Ten thousand fewer pupils are being bullied every day than 10 years ago, a major new study of secondary school pupils has revealed.
The Department of Education report examines the experiences of two cohorts of Year 9 pupils, followed by the Longitudinal Study of Young People in England 2 (LSYPE2) and Next Steps (previously known as LSYPE1). This landmark study, which involved tens of thousands of 13-year-olds from 2004 and 2013, is one of the largest of its kind ever undertaken.
It shows bullying among Year 9 pupils has fallen dramatically since 2004. The findings show that when comparing 2013 to 2004:
A recent Stonewall report published over the summer also showed that homophobic bullying has fallen, with the number of secondary school teachers who say their pupils are often or very often the victim of homophobic bullying has almost halved since 2009. To further tackle this, the government announced last month a £2 million fund for projects to address homophobic, biphobic and transphobic bullying in schools.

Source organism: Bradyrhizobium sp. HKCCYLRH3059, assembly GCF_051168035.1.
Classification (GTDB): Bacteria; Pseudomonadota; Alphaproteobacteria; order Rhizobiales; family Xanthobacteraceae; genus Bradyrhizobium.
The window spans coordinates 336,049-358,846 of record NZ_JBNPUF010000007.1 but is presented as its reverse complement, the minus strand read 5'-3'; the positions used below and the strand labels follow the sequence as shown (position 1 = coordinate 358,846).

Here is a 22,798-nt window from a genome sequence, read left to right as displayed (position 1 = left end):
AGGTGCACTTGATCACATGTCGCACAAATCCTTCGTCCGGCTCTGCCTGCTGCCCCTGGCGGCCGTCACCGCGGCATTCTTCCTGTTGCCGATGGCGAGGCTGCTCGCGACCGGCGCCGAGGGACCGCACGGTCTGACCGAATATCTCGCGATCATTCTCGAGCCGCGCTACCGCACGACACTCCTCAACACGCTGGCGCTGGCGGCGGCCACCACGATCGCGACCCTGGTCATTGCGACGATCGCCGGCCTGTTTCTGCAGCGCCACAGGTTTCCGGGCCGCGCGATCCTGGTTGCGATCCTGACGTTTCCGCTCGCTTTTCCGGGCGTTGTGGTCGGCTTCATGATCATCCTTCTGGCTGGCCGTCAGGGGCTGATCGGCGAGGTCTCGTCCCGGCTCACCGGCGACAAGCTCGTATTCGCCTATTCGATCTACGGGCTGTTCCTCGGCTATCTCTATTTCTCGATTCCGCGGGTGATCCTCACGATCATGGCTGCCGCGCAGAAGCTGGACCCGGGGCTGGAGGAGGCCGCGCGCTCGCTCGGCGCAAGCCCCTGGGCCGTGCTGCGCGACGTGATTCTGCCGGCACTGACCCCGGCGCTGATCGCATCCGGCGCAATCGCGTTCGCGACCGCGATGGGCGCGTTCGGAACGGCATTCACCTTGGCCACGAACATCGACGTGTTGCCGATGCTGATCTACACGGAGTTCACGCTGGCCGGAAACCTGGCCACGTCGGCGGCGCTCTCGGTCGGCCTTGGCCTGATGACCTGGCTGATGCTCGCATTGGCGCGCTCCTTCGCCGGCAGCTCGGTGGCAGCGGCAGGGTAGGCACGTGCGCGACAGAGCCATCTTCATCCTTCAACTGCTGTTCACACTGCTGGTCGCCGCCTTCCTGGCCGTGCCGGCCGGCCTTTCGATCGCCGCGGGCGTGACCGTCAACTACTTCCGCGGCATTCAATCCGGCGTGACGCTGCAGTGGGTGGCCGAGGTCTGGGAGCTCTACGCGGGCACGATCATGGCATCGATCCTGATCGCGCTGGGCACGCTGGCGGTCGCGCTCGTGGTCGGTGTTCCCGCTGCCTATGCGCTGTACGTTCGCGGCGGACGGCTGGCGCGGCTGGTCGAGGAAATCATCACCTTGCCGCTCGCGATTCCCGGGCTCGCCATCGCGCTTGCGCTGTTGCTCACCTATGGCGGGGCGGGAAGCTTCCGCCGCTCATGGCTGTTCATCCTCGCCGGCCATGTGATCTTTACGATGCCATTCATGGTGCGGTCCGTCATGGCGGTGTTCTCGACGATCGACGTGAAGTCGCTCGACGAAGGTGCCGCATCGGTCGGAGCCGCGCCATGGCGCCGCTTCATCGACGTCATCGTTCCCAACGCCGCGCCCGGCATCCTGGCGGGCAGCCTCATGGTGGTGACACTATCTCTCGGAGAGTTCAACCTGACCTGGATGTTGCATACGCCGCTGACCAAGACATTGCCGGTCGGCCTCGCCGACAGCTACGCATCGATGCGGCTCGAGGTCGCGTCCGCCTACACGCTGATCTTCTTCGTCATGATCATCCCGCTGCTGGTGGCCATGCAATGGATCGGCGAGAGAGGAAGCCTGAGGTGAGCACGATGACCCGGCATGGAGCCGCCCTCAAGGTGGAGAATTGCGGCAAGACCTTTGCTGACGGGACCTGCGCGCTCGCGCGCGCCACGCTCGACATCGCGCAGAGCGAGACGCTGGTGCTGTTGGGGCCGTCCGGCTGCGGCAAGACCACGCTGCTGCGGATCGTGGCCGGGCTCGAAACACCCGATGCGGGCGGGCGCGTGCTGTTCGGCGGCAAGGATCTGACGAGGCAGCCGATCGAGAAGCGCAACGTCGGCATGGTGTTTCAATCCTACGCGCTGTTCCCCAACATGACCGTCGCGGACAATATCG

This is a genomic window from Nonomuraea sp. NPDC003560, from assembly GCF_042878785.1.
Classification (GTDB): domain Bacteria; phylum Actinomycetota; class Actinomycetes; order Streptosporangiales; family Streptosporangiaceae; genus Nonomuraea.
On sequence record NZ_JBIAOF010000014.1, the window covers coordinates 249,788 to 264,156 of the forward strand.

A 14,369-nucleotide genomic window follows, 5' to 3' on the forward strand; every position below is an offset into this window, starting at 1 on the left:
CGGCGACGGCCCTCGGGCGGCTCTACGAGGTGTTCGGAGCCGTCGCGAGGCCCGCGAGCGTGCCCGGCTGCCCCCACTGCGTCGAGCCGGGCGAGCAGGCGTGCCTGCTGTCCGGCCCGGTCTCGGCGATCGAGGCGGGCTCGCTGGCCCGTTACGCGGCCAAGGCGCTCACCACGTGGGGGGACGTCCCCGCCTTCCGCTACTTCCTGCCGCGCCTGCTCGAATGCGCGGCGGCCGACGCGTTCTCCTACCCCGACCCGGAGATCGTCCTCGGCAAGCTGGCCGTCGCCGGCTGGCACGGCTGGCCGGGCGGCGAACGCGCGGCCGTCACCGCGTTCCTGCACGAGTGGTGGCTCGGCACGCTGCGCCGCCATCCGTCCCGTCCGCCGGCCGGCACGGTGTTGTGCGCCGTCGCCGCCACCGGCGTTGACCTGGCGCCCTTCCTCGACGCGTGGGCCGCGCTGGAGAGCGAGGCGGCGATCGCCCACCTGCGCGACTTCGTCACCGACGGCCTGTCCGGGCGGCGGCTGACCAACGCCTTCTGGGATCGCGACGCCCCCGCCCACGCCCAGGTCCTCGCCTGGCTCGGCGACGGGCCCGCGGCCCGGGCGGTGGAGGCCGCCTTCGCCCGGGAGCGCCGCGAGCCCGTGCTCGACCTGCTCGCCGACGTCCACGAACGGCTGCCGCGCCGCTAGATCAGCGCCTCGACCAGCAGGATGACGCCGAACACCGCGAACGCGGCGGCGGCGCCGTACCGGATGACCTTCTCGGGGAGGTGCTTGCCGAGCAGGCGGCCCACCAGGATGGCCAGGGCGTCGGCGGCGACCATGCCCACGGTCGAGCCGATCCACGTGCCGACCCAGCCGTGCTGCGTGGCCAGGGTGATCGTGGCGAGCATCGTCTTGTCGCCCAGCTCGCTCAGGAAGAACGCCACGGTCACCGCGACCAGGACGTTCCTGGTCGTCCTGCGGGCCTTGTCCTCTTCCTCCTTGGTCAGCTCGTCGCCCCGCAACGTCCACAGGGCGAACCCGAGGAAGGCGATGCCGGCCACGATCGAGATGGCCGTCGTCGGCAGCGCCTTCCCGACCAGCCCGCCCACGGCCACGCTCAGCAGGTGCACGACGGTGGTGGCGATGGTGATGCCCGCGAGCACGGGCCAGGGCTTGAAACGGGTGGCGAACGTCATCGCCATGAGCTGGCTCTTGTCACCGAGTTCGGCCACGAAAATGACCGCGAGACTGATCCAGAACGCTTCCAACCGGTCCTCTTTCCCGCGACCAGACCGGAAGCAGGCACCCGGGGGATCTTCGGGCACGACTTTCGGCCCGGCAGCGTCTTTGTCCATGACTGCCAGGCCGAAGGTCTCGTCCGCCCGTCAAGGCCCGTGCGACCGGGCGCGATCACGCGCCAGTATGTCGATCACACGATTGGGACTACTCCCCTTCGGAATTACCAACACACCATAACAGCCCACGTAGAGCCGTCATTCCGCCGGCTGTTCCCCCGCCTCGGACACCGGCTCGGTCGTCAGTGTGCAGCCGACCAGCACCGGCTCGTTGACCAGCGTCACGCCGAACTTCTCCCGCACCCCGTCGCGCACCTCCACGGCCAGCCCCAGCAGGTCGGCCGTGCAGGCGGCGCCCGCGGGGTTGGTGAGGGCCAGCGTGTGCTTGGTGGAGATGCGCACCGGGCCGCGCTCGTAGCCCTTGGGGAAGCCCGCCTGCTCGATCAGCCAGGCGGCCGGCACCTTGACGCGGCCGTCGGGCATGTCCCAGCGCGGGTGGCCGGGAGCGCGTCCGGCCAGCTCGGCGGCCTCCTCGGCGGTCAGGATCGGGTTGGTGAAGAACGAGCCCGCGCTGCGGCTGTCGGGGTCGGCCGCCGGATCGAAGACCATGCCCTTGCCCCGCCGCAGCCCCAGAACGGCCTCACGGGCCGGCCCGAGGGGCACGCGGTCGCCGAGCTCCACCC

Speaking before the start of Anti-Bullying Week, Education Secretary Nicky Morgan praised teachers, charities and parents for their efforts. She also urged them to continue their “moral mission” to further reduce bullying, recognising that many parents consider it their number one concern about what happens at school.
“No child should have to suffer the fear and victimisation of bullying,” the Minister said. “Today’s figures show that our teachers, parents and charities have made great strides in reducing bullying, which I know is the number one concern of many parents.
“But even one child bullied is one too many, so I am calling on all teachers, charities and parents to continue this moral mission and reduce bullying further.”